Central Winger: Are cup finals really different from other games?

Conventional wisdom and soccer cliche has always suggested that cup finals are played just a little differently.

Often initially described as "cagey" but suddenly descending into "heavyweights trading punches," cup finals have a sort of aura behind them, no matter if they're being played in the local park or on the world stage.

As a player and a coach, these do-or-die moments are always special. There is something poetic about packing two pairs of game socks for a tournament weekend that only guarantees a single game. The level of mental preparation for a cup match will always be different from a normal match, so surely the execution will be different, too?

In a sense, this implies the existence of the "clutch" player – someone who behaves differently under the pressures that present themselves during games like Tuesday night's US Open Cup final between Real Salt Lake and D.C. United.

However, the concept of "clutch" has been the collective punching bag of the sports analytics community for years. But no matter how many times the sports geeks have laid a blow against the existence of "clutchness," it always seems to bounce back (in a fashion similar to what you would expect from a clutch player, fittingly enough).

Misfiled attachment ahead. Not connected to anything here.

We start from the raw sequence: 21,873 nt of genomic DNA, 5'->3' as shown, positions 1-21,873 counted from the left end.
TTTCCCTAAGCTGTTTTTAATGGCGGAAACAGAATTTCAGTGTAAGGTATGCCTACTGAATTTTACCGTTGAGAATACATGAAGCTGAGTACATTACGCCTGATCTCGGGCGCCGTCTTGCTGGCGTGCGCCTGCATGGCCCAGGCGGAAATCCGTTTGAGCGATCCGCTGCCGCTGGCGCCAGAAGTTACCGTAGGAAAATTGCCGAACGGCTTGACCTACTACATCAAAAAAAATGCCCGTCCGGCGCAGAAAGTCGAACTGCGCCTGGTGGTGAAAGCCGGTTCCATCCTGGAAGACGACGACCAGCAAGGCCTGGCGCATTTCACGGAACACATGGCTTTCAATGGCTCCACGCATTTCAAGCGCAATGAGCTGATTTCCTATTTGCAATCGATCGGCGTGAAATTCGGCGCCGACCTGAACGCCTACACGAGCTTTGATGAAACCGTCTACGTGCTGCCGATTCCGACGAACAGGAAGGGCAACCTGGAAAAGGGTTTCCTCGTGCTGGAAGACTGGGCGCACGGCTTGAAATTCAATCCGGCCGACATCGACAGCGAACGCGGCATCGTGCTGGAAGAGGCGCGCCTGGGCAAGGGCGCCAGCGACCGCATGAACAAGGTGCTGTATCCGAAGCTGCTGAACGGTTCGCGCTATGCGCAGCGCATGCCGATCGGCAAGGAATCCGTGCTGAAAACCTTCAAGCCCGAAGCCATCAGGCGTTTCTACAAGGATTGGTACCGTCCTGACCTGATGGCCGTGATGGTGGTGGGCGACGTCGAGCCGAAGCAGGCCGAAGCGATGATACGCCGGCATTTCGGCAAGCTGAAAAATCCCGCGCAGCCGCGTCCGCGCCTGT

To investigate, we have pulled the Opta data from the 2011 and 2012 MLS Cup and US Open Cup finals and have compared them broadly to the overarching trends of normal run-of-the-mill MLS matches.

To compare, we have picked out a few game metrics that have proven to change when a game's scoreline changes. The reasoning here being that if cup finals are played differently, we would see broad deviation on metrics that are known to change.

What does the average possession look like?

  PASSES TIME (Seconds) BALL DISTANCE (Meters)
MLS Play 2.38 8.53 68.81
Cup Finals 2.24 8.11 64.12

Where are possessions starting from?

  DEFENSIVE THIRD MIDDLE THIRD ATTACKING THIRD
MLS Play 29.7% 47.2% 23.1%
Cup Finals 27.6% 46.3% 26.1%

There are some slight differences, but given our sample size, the differences between our two sets of samples are nowhere close to statistically significant.

Does this disprove that high-stakes matches are different from normal matches? Of course not. The mental aspect of the game is impossible to ignore. But, it does remind us that cup matches are still matches – won and lost in the same subtle ways that every other game is decided.